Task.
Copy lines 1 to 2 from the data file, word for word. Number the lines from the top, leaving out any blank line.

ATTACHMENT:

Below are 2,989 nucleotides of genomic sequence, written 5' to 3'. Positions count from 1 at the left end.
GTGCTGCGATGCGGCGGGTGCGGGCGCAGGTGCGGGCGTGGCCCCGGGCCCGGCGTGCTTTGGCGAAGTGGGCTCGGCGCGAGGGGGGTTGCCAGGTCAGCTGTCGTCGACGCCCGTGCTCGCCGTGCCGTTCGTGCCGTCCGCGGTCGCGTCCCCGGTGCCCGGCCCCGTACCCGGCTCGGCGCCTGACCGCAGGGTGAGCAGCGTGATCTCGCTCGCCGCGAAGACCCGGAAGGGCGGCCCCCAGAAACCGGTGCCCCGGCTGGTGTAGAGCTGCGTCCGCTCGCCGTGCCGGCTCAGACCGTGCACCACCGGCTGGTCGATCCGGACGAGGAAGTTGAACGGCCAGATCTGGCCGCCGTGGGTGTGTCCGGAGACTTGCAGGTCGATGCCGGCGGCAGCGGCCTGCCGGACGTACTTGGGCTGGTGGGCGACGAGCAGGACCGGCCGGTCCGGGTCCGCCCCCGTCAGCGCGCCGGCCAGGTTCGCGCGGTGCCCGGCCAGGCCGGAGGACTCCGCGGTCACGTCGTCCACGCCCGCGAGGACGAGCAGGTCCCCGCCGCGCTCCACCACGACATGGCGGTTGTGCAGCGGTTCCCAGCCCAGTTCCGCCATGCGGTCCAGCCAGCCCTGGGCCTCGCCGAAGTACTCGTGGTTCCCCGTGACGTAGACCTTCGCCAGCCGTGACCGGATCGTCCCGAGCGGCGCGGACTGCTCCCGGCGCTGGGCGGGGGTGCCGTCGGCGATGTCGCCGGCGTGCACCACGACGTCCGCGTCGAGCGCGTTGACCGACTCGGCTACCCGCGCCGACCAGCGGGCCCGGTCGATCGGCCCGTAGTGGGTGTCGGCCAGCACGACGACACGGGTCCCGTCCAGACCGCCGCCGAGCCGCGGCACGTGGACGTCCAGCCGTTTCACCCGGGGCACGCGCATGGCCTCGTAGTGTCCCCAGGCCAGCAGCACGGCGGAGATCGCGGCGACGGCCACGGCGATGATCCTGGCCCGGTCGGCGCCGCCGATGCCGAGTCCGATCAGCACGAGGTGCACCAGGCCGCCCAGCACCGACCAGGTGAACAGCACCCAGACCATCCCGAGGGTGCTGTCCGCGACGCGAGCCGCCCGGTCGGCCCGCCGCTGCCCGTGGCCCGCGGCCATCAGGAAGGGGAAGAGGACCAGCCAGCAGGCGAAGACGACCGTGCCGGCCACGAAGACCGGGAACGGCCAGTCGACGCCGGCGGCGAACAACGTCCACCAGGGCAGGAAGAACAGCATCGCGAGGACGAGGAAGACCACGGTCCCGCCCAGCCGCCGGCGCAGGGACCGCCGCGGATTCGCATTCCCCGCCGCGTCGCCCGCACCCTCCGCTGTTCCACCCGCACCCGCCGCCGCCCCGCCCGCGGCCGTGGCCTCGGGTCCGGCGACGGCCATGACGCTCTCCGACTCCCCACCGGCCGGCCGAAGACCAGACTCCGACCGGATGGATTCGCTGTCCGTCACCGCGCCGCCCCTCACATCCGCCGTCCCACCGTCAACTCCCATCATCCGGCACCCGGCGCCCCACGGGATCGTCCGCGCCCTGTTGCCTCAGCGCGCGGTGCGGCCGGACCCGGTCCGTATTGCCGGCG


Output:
Below are 2,989 nucleotides of genomic sequence, written 5' to 3'. Positions count from 1 at the left end.
GTGCTGCGATGCGGCGGGTGCGGGCGCAGGTGCGGGCGTGGCCCCGGGCCCGGCGTGCTTTGGCGAAGTGGGCTCGGCGCGAGGGGGGTTGCCAGGTCAGCTGTCGTCGACGCCCGTGCTCGCCGTGCCGTTCGTGCCGTCCGCGGTCGCGTCCCCGGTGCCCGGCCCCGTACCCGGCTCGGCGCCTGACCGCAGGGTGAGCAGCGTGATCTCGCTCGCCGCGAAGACCCGGAAGGGCGGCCCCCAGAAACCGGTGCCCCGGCTGGTGTAGAGCTGCGTCCGCTCGCCGTGCCGGCTCAGACCGTGCACCACCGGCTGGTCGATCCGGACGAGGAAGTTGAACGGCCAGATCTGGCCGCCGTGGGTGTGTCCGGAGACTTGCAGGTCGATGCCGGCGGCAGCGGCCTGCCGGACGTACTTGGGCTGGTGGGCGACGAGCAGGACCGGCCGGTCCGGGTCCGCCCCCGTCAGCGCGCCGGCCAGGTTCGCGCGGTGCCCGGCCAGGCCGGAGGACTCCGCGGTCACGTCGTCCACGCCCGCGAGGACGAGCAGGTCCCCGCCGCGCTCCACCACGACATGGCGGTTGTGCAGCGGTTCCCAGCCCAGTTCCGCCATGCGGTCCAGCCAGCCCTGGGCCTCGCCGAAGTACTCGTGGTTCCCCGTGACGTAGACCTTCGCCAGCCGTGACCGGATCGTCCCGAGCGGCGCGGACTGCTCCCGGCGCTGGGCGGGGGTGCCGTCGGCGATGTCGCCGGCGTGCACCACGACGTCCGCGTCGAGCGCGTTGACCGACTCGGCTACCCGCGCCGACCAGCGGGCCCGGTCGATCGGCCCGTAGTGGGTGTCGGCCAGCACGACGACACGGGTCCCGTCCAGACCGCCGCCGAGCCGCGGCACGTGGACGTCCAGCCGTTTCACCCGGGGCACGCGCATGGCCTCGTAGTGTCCCCAGGCCAGCAGCACGGCGGAGATCGCGGCGACGGCCACGGCGATGATCCTGGCCCGGTCGGCGCCGCCGATGCCGAGTCCGATCAGCACGAGGTGCACCAGGCCGCCCAGCACCGACCAGGTGAACAGCACCCAGACCATCCCGAGGGTGCTGTCCGCGACGCGAGCCGCCCGGTCGGCCCGCCGCTGCCCGTGGCCCGCGGCCATCAGGAAGGGGAAGAGGACCAGCCAGCAGGCGAAGACGACCGTGCCGGCCACGAAGACCGGGAACGGCCAGTCGACGCCGGCGGCGAACAACGTCCACCAGGGCAGGAAGAACAGCATCGCGAGGACGAGGAAGACCACGGTCCCGCCCAGCCGCCGGCGCAGGGACCGCCGCGGATTCGCATTCCCCGCCGCGTCGCCCGCACCCTCCGCTGTTCCACCCGCACCCGCCGCCGCCCCGCCCGCGGCCGTGGCCTCGGGTCCGGCGACGGCCATGACGCTCTCCGACTCCCCACCGGCCGGCCGAAGACCAGACTCCGACCGGATGGATTCGCTGTCCGTCACCGCGCCGCCCCTCACATCCGCCGTCCCACCGTCAACTCCCATCATCCGGCACCCGGCGCCCCACGGGATCGTCCGCGCCCTGTTGCCTCAGCGCGCGGTGCGGCCGGACCCGGTCCGTATTGCCGGCG